Where do you see things going in the next 5-10 years?
Hand-dyed yarn had been around a long time but has only became wildly popular in the last 15 years or so. I think the growth of the internet as well as an interest in DIY and reconnecting to our roots and to handmade goods has made yarn crafting and using unique supplies from small businesses much more popular. I don’t see this industry suffering from a lack of interest and thanks to the internet, it’s easier than ever to learn how to do these crafts and find supplies no matter where you live. I think the pandemic has exposed how big businesses with express shipping and huge inventories are really lacking in quality goods and unique services and people really do care where their products come from and how employees are treated. When we see the incompetence that naturally happens in larger corporations, it makes us long to do business with real people: our neighbors, friends, and family, the family across town, the mom-and-pop shop, the parent working hard to provide while spending as much time as they can with their kids. I think our big busy high-tech world is getting tired of being disconnected, tired of faceless corporations, and ready to reconnect with our humanity and our communities. More and more people are willing to spend a little more to support someone honest and hardworking who has great customer service and is a part of their community, and I think that’s a really good thing. I’m excited to see more valuing of tiny businesses, artisan companies, and small-scale products and services that really serve the communities they are a part of.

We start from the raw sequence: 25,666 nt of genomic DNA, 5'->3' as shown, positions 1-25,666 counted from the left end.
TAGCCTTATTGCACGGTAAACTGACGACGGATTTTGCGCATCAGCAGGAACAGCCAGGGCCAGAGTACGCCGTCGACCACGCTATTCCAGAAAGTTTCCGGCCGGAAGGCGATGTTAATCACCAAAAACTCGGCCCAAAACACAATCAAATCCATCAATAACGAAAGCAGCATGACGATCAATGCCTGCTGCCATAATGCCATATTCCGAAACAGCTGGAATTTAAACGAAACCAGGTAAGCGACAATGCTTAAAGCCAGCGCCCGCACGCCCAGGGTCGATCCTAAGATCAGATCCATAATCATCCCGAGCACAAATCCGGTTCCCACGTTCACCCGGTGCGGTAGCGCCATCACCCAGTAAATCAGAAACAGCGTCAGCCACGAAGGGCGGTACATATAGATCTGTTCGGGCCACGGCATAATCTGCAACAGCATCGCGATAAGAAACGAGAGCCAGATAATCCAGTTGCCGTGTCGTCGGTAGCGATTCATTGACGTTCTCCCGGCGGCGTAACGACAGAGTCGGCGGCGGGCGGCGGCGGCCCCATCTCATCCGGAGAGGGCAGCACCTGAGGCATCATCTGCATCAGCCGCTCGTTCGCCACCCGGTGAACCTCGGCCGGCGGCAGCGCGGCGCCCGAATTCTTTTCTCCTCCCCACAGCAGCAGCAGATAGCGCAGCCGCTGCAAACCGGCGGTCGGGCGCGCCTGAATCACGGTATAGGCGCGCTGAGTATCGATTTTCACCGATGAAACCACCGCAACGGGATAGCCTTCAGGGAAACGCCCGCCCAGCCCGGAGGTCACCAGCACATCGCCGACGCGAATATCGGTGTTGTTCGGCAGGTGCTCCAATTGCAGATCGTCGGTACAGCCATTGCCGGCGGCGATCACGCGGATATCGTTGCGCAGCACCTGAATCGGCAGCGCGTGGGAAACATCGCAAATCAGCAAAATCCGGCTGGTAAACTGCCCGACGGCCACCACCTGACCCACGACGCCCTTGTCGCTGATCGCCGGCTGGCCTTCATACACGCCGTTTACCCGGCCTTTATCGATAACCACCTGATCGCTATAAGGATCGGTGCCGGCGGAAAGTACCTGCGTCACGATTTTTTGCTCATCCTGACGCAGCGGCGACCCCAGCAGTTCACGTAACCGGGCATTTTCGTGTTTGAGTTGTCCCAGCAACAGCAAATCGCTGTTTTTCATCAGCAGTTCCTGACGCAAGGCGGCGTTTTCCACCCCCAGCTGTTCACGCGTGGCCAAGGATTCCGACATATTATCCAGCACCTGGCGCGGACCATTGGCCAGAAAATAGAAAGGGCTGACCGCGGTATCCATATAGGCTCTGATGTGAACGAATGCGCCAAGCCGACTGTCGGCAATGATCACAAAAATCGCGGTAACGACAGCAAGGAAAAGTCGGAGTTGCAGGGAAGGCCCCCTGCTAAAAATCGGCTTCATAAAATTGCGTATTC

• Yarns range from $28-$40

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Image Credits
Potion Yarns